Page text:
What Jamie Dimon Gets Wrong About iPhones and Inequality

Some "luxury" items have gotten cheaper -- but basic needs like health care and education are still expensive.

Jamie Dimon thinks that because people now have iPhones, inequality is a thing of the past. At an event in Detroit last week, the JP Morgan CEO said declining median incomes don't mean people are worse off than they used to be: “If you go back 20 years ago, cars were worse, health was worse, you didn’t live as long, the air was worse. People didn’t have iPhones.”

Dismissing poverty and inequality because some poor and middle-class people own things that used to be considered luxuries is a trope detached from reality. And yet it comes up over and over.

Rush Limbaugh, along with Fox News' Bill O’Reilly and Stuart Varney, seized on a 2011 Heritage Foundation report to argue that the true economic status of America’s poor should be upgraded with scare quotes to “poor” because some of them have refrigerators, microwaves, air conditioners, dishwashers, TVs, coffeemakers and cell phones. "The Joad family didn’t have a TV or a microwave" seems to be the beginning and end of the argument.

What these critics never mention is that the poor suffer wildly disparate access to basic economic and human needs like housing, education, healthcare and due process under the law. Also never mentioned is the fact that the value of these goods, combined, is around a few hundred dollars -- not high enough to lift a family out of poverty.

Poor people own these things because they are inexpensive and because they have gotten cheaper over the years. Last year Annie Lowrey, then at The New York Times, charted the dramatic drop in prices for consumer electronics, clothes and cars: 

Meanwhile, these things have gotten more expensive: health care, child care and education. There’s a reason medical bills and not Best Buy shopping binges are the leading cause of personal bankruptcy. “America is a place where the luxuries are cheap and the necessities are expensive,” professor Joseph Cohen of Queens College told the AP last year.

Some of those "luxury" items, such as cells phones and cars, are necessities for meaningful employment -- in most jobs at most American cities, you need to find an open job, apply for it, obtain it and then transport yourself there.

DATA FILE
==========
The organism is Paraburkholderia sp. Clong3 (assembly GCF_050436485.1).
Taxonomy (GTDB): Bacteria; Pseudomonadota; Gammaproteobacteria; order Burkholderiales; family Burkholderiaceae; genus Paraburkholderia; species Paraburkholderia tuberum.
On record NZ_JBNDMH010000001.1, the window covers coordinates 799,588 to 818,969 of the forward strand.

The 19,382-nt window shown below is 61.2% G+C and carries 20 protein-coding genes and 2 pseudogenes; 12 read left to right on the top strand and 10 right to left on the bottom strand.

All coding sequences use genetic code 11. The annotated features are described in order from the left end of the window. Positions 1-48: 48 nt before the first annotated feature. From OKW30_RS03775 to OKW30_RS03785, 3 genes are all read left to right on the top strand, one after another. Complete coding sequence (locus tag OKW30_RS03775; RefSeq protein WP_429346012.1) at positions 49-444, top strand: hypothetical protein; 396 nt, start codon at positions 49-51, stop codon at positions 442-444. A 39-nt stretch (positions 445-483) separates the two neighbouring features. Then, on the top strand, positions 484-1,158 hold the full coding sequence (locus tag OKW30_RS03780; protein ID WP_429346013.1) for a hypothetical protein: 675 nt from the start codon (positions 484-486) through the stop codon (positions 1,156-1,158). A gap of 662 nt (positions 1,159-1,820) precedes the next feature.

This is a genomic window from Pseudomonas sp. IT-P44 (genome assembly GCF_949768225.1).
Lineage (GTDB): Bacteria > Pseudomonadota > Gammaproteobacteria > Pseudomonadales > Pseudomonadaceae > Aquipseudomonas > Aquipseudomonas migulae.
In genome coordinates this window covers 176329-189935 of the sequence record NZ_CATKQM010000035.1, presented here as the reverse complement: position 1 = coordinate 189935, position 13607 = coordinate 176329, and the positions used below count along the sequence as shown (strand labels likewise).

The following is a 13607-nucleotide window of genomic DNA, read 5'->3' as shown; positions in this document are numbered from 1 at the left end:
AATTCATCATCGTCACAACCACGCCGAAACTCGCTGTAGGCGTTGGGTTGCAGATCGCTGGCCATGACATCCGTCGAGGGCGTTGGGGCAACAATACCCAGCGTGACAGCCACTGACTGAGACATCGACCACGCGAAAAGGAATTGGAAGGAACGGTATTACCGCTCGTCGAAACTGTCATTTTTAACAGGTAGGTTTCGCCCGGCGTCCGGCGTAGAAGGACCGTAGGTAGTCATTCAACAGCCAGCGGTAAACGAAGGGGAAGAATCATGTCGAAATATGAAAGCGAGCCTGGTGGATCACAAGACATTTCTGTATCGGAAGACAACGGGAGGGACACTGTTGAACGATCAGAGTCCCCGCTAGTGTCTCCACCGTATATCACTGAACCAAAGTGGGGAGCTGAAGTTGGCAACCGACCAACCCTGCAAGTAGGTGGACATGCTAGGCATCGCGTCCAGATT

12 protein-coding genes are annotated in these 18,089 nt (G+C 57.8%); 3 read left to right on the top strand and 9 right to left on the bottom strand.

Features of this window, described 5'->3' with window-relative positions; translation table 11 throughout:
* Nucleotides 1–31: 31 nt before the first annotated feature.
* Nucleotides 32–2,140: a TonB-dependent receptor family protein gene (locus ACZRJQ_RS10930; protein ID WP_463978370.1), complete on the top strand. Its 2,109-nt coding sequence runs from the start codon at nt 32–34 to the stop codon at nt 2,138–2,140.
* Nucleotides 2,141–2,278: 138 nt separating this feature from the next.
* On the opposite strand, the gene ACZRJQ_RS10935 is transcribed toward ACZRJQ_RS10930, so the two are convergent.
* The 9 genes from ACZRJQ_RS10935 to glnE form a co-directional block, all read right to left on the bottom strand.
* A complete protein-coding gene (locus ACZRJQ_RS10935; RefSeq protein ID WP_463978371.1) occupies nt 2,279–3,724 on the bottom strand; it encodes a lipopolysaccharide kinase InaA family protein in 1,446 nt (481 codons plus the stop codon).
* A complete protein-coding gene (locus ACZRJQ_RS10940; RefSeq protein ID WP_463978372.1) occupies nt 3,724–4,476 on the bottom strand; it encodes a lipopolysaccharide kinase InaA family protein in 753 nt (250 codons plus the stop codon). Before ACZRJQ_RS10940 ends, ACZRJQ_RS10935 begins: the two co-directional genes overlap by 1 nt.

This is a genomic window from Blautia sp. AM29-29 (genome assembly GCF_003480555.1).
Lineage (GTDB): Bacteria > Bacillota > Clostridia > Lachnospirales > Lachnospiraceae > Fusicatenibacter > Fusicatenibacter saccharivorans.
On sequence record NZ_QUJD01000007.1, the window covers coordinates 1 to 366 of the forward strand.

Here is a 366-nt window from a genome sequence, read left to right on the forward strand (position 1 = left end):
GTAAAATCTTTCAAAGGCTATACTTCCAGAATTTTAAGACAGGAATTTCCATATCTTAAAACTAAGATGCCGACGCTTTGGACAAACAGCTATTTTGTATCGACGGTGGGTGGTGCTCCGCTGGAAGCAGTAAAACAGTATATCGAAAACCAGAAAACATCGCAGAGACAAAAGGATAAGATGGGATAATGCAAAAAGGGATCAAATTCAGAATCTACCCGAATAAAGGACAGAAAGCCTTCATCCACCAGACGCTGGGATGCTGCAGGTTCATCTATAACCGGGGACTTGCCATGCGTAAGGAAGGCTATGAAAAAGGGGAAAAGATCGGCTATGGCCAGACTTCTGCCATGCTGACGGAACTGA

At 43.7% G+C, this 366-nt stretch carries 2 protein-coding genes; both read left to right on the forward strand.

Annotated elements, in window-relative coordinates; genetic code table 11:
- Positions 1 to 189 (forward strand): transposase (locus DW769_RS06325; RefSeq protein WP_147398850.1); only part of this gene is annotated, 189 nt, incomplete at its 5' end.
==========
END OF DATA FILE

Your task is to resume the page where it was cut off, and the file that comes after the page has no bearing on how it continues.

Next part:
Dimon’s argument that income inequality isn’t actually bad because the iPhone exists, cars are better and Americans, on average, live three years longer than they did two decades ago is similarly misguided. It’s not as crass and mean-spirited as the idea that poverty isn’t bad anymore simply because of the tautology that cheap things are affordable to many people. But it’s the polite-company corollary to Fox News’ poverty trutherism.   

Dimon argues that what economists refer to as consumption inequality, a measure of the gap in how much people spend, mitigates rising income inequality. But unfortunately, that's not the case; consumption inequality “closely tracked” income inequality from 1980 to 2007, research from Mark Aguiar and Mark Bils, both of the University of Rochester, shows. That means that the gap in how much Americans spend has grown, not narrowed, just like the gap in how much money they make.

Those were not isolated findings. A paper by Orazio Attanasio of University College London, Erik Hurst of the University of Chicago and Luigi of Stanford University found that contrary to the idea that “the increase in consumption inequality is still an open debate ... consumption inequality increased substantially” between 1980 and 2010. And it increased “nearly the same amount as income inequality.”

In his recent remarks, Dimon is also aligning himself with Andy Warhol, who famously said that “America started the tradition where the richest consumers buy essentially the same things as the poorest. ... The President drinks Coke, Liz Taylor drinks Coke, and just think, you can drink Coke, too. A Coke is a Coke and no amount of money can get you a better Coke.”

Warhol was right, but only about inexpensive, interchangeable things. The reality of consumption inequality is masked when we think of spending only as the ability to buy cheap, ubiquitous products.